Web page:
Propane, Your RV, and You

Having propane to heat and power your RV while camping is almost as important as the RV itself! But many people are unsure how to properly store and use propane while operating their trailers and motorhomes. Well, Wisconsin RV World in Deforest, WI has you covered with some great tips for storing and using propane to keep you and your family safe on your next camping adventure!

Propane Basics

We’ve all dealt with propane at one point or another in our lives. Whether it was setting up a camp stove, firing up a barbeque, or heating your home. Propane is one of the many amazing substances that makes RVing the comfortable convenient pastime that we know, so it’s important that you know some basic information about propane before you hit the road. Propane is a gas at room temperature. In fact, propane is a gas at any temperature above -44° F ( the boiling point). This is one of the very reasons that propane is so useful! To get propane from a transportable liquid to a burnable gas, all you need to do is expose it to room temperature air and you’re ready to go, no carburetor or other tools needed. This also means that propane needs to be stored at very high pressures to keep it liquid when you don’t want to burn it, which is why RVs have some special propane containers, which we discuss in the next section.

Propane Containers and Storage

RVs carry propane in two different types of container, DOT Cylinders, and ASME tanks. DOT (Department of Transportation) Cylinders are the easiest type to spot. These upright cylinders are often seen riding on the hitch of a trailer or camper. They’re designed to be easily removed and moved around for filling. ASME (American Society of Mechanical Engineers) tanks are just as common as DOT cylinders, but rarely seen. ASME tanks are built into the structure of an RV, typically motorhomes, and they’re made to stay where they are, so you’ll fill up your propane when you swing your RV through the gas station.

Propane tanks are all white, as a safety feature. Because propane is so prone to quickly expanding, it’s important to keep as much heat as possible away from liquid propane, so propane tanks are painted white to help deflect more energy. In case your full propane tank does overheat, these devices are all fitted with pressure relief valves to safely vent excess gas buildup.

To make sure your tank is in good shape, you should make sure to inspect them regularly, especially before your travel season starts. Be on the lookout for dents, dings, rust, and other signs of corrosion. A tank that’s in bad shape can’t legally be filled, and it puts you at a risk of a hazardous leak.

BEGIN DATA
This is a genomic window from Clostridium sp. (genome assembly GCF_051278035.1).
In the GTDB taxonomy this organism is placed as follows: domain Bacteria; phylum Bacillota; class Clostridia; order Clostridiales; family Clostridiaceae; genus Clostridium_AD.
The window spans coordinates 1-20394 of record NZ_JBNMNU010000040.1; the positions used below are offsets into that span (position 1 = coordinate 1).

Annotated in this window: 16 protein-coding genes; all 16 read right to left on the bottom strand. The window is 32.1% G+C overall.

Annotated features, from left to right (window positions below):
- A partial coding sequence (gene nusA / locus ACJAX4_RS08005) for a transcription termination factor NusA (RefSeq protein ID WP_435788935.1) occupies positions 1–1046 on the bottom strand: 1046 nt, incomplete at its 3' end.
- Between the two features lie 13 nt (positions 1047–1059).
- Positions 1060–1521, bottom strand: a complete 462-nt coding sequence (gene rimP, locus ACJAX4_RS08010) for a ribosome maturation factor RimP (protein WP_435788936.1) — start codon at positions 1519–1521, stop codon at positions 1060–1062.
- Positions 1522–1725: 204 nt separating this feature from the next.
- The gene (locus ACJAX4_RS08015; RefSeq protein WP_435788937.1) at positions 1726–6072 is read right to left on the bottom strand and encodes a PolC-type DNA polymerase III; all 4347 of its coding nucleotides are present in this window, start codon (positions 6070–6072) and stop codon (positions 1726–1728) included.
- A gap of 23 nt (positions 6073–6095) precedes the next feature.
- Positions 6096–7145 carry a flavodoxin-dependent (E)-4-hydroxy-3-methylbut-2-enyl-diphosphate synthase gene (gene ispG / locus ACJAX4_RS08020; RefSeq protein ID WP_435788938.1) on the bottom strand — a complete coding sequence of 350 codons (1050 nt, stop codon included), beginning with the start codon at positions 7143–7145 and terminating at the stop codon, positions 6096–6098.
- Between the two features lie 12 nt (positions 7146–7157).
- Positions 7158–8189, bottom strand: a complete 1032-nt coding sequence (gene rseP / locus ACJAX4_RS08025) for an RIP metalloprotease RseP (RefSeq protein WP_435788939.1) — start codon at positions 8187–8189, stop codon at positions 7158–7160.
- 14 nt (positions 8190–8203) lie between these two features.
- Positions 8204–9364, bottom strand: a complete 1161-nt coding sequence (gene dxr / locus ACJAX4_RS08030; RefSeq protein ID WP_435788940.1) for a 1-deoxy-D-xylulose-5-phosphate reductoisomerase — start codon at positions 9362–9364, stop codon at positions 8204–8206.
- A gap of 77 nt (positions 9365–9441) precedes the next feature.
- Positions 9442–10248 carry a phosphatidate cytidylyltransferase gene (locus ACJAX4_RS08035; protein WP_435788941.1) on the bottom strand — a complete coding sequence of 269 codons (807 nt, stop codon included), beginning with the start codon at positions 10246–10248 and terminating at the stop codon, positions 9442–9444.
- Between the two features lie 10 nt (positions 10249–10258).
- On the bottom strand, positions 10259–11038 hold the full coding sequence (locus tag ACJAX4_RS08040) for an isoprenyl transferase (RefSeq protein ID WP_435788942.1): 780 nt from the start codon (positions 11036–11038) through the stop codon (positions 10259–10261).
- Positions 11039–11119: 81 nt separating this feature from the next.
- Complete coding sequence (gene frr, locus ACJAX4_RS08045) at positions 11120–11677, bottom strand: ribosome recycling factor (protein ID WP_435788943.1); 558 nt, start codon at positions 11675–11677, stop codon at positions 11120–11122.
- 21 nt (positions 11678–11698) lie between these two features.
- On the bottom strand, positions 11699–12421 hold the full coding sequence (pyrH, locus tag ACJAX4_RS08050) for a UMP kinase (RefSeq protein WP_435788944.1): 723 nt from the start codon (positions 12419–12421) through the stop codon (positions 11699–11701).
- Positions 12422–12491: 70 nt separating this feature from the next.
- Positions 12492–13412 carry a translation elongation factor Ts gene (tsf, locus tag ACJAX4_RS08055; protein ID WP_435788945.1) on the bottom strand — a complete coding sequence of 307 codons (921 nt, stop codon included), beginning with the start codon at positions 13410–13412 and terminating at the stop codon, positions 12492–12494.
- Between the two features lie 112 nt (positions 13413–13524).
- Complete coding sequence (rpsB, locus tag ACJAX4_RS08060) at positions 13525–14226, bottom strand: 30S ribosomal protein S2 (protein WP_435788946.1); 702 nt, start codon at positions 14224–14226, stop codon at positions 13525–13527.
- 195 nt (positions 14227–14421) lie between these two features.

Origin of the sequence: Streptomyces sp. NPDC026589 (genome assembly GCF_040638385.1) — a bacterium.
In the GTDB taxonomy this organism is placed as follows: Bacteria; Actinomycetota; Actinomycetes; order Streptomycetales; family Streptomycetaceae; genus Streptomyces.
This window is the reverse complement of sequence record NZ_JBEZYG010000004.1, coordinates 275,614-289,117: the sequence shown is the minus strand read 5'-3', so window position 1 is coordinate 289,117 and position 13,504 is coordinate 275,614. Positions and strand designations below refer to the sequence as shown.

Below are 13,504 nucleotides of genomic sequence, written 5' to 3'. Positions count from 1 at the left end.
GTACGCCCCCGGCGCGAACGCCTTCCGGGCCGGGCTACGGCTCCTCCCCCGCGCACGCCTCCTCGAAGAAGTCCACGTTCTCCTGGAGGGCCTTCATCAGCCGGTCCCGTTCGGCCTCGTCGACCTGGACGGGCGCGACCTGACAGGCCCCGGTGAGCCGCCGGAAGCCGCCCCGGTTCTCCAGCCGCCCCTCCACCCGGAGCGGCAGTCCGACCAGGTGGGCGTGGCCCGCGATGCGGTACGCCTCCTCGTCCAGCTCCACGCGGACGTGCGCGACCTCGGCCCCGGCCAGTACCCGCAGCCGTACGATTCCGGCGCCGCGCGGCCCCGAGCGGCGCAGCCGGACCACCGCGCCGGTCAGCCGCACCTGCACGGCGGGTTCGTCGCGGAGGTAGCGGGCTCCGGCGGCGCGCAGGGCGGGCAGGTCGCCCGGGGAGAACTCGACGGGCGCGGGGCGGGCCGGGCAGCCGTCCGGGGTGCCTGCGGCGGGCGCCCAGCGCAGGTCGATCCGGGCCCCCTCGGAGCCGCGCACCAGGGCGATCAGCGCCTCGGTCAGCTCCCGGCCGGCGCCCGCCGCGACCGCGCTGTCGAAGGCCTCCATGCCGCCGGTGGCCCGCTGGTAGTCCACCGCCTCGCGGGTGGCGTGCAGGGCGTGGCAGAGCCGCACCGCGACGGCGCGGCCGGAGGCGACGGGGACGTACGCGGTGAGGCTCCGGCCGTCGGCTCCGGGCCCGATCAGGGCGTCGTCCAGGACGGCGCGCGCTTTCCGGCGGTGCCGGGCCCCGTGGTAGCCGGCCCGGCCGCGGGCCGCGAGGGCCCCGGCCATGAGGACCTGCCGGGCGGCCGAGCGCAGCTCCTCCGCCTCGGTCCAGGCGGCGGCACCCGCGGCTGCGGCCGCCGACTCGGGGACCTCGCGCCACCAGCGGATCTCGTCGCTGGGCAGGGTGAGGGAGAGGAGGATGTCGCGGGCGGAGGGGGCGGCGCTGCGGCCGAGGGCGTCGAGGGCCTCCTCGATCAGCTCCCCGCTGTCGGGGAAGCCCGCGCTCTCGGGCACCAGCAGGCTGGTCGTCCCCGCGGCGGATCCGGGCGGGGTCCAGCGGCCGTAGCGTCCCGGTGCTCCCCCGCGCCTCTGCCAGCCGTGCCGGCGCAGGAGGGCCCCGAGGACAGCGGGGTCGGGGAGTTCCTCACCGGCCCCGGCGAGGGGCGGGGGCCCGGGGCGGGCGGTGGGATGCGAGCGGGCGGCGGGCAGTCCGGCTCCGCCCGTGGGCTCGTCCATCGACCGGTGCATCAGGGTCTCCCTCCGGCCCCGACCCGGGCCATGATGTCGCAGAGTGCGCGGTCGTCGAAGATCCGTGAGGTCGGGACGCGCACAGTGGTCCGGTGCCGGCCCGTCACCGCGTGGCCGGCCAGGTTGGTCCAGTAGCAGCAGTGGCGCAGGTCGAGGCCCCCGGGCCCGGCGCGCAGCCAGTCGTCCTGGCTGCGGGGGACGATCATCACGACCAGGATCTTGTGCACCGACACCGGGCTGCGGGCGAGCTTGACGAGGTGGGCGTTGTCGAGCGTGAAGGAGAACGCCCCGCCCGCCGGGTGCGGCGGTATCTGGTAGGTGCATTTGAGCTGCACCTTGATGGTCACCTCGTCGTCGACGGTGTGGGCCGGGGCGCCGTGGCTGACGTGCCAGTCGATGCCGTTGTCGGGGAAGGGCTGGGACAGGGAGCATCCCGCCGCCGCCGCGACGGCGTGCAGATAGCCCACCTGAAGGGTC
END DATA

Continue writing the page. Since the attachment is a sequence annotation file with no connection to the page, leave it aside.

Driving with Propane

So are there any hazards when you drive with propane? It’s a flammable liquid after all! Well, no, your car is filled with gasoline, and it’s pretty safe. Propane travels quite well in most conditions, however there is a debate among many RVers about whether or not propane should be left on while driving.

Some travellers are very cautious with propane, and advocate for shutting down your propane and all appliances when you’re on the road because of the increase fire hazard that it poses. Others claim that you’re more likely to get sick from food poisoning when you shut off your fridge while you drive, and that the risk posed by propane is negligible in the event of an accident.

We recommend that you shut off your propane and propane powered appliances when you drive, for one main reason: Gas stations. When you pull into a gas station you’re required to ‘extinguish all open flames and ignition sources’, which applies to the hidden pilot lights of your RV. By having your pilot lights turned off with your propane appliances you can hit the road freely and get fired back up when you reach your destination. If you’re really concerned about food in the fridge, you can invest a few bucks in some cold packs to help keep everything chilled, or get an affordable cooler and a few bags of ice for a couple of bucks.

Now that we know how to properly store and use propane with our RVs, we can all enjoy the great outdoors! Just remember to have your propane devices shut off on your motorhomes while gassing up and only refill propane tanks that are in good overall condition. If you have any additional questions about your propane tanks or your RV, come on down to Wisconsin RV World, proudly serving Milwaukee, Green Bay, and Eau Claire, Wisconsin, and let our team get you squared away.

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